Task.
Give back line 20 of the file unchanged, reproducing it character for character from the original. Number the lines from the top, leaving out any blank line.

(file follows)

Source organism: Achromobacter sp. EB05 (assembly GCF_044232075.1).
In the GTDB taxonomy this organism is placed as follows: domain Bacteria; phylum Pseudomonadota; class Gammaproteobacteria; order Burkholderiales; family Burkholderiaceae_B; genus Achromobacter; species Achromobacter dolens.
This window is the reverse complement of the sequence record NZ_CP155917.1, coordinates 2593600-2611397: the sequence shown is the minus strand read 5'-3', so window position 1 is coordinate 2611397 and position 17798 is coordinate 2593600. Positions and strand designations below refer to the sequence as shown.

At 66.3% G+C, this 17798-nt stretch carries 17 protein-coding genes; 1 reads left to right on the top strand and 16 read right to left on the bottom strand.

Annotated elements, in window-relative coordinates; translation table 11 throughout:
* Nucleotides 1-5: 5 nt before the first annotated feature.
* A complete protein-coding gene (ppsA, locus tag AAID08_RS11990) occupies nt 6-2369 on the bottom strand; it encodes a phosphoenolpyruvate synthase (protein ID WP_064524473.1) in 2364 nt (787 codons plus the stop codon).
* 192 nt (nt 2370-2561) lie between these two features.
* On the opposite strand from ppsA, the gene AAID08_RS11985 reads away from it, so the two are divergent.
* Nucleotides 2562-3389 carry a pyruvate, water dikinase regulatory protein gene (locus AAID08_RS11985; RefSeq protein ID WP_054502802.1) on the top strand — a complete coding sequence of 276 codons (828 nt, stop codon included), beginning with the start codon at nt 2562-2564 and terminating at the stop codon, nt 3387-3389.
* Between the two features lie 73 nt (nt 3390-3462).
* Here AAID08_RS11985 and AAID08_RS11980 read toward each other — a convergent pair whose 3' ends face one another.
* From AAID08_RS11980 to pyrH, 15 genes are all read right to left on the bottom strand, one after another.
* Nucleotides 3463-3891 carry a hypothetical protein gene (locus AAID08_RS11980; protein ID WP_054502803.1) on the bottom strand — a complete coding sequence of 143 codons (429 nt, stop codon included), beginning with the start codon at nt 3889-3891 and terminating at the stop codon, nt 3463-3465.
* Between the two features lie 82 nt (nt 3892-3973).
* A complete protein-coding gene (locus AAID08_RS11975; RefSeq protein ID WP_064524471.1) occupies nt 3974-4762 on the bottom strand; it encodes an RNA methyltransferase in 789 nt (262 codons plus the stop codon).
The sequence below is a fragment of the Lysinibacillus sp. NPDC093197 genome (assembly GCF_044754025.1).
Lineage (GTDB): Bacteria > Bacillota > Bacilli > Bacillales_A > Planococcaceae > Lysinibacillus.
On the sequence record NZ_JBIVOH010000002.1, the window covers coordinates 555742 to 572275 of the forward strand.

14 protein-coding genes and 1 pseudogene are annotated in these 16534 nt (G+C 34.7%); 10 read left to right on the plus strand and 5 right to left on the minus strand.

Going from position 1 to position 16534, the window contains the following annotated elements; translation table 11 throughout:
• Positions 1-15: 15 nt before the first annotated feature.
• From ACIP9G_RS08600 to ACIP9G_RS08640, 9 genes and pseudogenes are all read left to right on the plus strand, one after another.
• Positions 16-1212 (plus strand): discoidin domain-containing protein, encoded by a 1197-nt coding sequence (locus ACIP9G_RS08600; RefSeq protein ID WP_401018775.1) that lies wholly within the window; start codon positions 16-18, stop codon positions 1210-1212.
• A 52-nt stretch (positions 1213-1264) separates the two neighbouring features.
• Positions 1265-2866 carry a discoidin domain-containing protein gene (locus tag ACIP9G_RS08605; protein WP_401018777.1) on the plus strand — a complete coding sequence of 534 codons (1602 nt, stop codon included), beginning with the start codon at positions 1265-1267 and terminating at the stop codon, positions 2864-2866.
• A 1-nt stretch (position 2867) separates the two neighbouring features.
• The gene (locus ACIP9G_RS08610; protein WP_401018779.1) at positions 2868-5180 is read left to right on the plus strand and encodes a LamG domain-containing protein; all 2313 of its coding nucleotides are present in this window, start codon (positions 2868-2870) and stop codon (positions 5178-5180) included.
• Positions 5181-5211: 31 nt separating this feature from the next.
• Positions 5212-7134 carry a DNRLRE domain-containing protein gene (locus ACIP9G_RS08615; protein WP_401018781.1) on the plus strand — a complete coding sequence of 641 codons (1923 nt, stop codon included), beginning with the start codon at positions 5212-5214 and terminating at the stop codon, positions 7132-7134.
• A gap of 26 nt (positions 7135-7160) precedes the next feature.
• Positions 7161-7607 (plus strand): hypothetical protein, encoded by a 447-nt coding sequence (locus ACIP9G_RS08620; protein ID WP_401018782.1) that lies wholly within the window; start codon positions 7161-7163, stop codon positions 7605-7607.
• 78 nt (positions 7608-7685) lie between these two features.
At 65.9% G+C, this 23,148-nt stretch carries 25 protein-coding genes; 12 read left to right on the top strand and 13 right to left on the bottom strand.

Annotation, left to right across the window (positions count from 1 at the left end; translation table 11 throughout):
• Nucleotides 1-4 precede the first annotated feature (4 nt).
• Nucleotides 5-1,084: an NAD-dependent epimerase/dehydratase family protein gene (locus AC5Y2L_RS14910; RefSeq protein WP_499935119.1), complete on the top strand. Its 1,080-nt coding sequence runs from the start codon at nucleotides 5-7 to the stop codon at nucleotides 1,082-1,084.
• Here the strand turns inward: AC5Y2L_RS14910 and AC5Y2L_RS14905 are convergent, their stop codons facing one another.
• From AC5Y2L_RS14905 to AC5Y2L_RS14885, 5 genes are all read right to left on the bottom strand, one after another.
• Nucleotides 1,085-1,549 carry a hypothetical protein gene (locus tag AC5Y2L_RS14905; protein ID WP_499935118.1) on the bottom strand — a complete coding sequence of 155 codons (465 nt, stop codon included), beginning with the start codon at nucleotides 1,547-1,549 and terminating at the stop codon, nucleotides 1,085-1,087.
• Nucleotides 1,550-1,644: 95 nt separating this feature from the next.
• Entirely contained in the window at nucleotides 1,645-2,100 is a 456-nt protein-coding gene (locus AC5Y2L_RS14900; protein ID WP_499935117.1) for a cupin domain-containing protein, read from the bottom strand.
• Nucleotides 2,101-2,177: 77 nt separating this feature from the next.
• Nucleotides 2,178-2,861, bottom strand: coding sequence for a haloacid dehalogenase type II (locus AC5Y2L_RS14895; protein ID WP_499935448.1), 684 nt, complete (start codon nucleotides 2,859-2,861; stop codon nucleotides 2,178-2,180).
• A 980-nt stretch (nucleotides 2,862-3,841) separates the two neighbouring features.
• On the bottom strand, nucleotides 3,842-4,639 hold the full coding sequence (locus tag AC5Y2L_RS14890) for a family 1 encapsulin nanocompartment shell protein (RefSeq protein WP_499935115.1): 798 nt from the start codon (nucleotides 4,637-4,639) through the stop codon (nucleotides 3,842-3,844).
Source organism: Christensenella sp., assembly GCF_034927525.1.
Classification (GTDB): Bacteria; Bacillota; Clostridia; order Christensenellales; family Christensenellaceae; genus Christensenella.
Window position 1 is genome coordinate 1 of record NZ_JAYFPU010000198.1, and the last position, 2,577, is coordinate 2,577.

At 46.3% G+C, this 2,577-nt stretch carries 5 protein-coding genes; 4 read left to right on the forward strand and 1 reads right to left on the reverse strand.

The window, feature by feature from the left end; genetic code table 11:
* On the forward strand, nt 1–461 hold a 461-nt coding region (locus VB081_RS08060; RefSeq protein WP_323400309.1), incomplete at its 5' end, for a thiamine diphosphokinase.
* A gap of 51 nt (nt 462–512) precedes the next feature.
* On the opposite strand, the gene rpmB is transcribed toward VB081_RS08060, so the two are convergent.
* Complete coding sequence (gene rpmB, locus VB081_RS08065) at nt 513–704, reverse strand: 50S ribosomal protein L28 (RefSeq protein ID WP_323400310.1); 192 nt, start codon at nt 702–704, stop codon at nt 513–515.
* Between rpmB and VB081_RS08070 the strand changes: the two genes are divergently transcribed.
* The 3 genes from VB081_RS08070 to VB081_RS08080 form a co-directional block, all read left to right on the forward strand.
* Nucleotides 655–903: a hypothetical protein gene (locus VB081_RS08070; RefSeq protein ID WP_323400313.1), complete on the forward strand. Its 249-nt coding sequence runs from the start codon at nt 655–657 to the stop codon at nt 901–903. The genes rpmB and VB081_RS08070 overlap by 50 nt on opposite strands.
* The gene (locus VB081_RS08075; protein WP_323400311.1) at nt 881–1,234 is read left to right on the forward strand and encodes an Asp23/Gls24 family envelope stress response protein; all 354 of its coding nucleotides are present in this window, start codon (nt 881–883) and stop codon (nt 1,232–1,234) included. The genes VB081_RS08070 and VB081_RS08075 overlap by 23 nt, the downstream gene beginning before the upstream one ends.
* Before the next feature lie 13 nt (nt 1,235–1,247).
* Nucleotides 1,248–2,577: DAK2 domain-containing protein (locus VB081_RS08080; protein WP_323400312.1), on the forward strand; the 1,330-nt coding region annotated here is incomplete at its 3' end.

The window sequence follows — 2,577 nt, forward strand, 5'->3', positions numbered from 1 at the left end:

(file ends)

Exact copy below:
14 protein-coding genes and 1 pseudogene are annotated in these 16534 nt (G+C 34.7%); 10 read left to right on the plus strand and 5 right to left on the minus strand.